Limited series of coins from Rhodes may show head of sun god Helios from famous Colossus statue

Research suggests coins were issued to fund statue's construction
By , Coin World
Published : 05/22/14
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Another famous statue, the Colossus of Rhodes, also does not seem to be depicted in full on ancient coins. However, the head of Helios on a limited series of didrachm coins of this city possibly represents the statue, according to research presented in Richard Ashton’s article, “Rhodian Coinage and the Colossus,” in Revue Numismatique 1988

Ashton writes that coinage of Rhodes was issued fairly regularly, with occasional spikes in production that correlate to either construction work or military necessity. One such event that triggered additional coinage was the construction of the Colossus of Rhodes. 

The Colossus was an enormous bronze sculpture of the sun god Helios that was reportedly built by the Rhodians over 12 years in the third century B.C., with the exact date of completion disputed.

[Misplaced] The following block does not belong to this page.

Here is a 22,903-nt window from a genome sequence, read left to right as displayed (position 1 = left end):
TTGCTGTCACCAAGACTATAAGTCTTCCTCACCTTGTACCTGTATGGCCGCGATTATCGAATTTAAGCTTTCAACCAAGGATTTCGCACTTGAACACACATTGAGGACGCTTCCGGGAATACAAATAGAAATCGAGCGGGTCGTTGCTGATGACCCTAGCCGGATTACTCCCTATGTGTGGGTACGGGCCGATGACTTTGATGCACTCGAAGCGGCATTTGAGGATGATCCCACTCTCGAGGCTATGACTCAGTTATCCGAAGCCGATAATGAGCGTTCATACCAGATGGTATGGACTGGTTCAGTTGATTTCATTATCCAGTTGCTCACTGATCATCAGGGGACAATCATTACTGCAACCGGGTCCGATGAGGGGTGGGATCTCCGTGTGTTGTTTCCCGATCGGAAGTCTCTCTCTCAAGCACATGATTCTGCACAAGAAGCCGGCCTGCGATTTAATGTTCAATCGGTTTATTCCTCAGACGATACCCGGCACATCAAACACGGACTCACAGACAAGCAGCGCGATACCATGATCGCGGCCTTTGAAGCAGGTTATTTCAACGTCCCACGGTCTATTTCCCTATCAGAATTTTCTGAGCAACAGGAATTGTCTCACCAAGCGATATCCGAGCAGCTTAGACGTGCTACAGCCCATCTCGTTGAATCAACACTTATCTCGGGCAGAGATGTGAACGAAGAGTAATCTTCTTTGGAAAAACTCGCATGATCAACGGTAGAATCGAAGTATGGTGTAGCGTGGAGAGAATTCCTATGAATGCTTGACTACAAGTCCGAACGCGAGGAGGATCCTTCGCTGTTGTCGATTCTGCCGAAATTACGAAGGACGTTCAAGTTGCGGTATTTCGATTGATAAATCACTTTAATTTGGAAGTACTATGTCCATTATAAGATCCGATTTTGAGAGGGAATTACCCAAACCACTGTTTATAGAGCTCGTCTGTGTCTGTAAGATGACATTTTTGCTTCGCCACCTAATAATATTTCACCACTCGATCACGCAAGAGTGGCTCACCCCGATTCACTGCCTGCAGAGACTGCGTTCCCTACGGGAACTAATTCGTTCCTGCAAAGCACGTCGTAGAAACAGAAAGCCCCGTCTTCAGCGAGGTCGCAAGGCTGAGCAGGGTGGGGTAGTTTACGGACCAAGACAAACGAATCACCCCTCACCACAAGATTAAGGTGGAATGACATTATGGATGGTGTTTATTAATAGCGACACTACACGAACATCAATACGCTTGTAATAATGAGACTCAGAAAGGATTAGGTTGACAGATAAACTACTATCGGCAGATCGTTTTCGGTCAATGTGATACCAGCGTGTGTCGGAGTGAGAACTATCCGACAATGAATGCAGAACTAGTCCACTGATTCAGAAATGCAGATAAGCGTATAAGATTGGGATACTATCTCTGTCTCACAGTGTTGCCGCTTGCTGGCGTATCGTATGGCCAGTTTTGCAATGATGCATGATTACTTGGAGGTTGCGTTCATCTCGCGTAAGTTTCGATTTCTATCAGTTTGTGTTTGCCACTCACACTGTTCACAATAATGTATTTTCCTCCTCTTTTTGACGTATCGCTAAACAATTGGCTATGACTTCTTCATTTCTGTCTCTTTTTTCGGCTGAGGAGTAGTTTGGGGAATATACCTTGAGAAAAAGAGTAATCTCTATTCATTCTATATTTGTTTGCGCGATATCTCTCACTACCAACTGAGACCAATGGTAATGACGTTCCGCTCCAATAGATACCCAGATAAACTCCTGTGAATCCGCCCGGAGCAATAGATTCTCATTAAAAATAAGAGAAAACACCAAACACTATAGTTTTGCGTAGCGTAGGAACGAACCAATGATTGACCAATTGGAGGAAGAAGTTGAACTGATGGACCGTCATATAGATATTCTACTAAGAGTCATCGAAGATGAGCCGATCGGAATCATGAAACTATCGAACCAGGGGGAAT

At 100 feet tall, the statue was the tallest of the ancient world. Designed by the sculptor Chares, the statue stood until about 229 to 226 B.C. when it was toppled in an earthquake. It was never rebuilt.

Coinage of Rhodes in general is noted for the facing head of Helios on the obverse and the rose symbol (“rhodos” is the Greek word for “rose”) on the reverse.

Ashton suggests that the series of didrachms struck during the period from 304 to 265 B.C., featuring Helios in profile, financed the construction of the Colossus, and that because the head is strikingly different from the usual portrait of Helios, it may actually portray the head of the Colossus.

There is no surviving account of the outward appearance of the Colossus of Rhodes from antiquity, and “more recent attempts to identify it in extant pieces of ancient art are unconvincing,” wrote Ashton.

Ashton added, “Some clues might however be expected from contemporary Rhodian silver coinage.” 

He identified 19 related design types, with minimal stylistic differences, in the series, which was struck concurrently with other issues of the standard design.

The “homogeneity of obverse and reverse styles and the fairly tight die-linking suggest that the series was short-lived,” according to Ashton.

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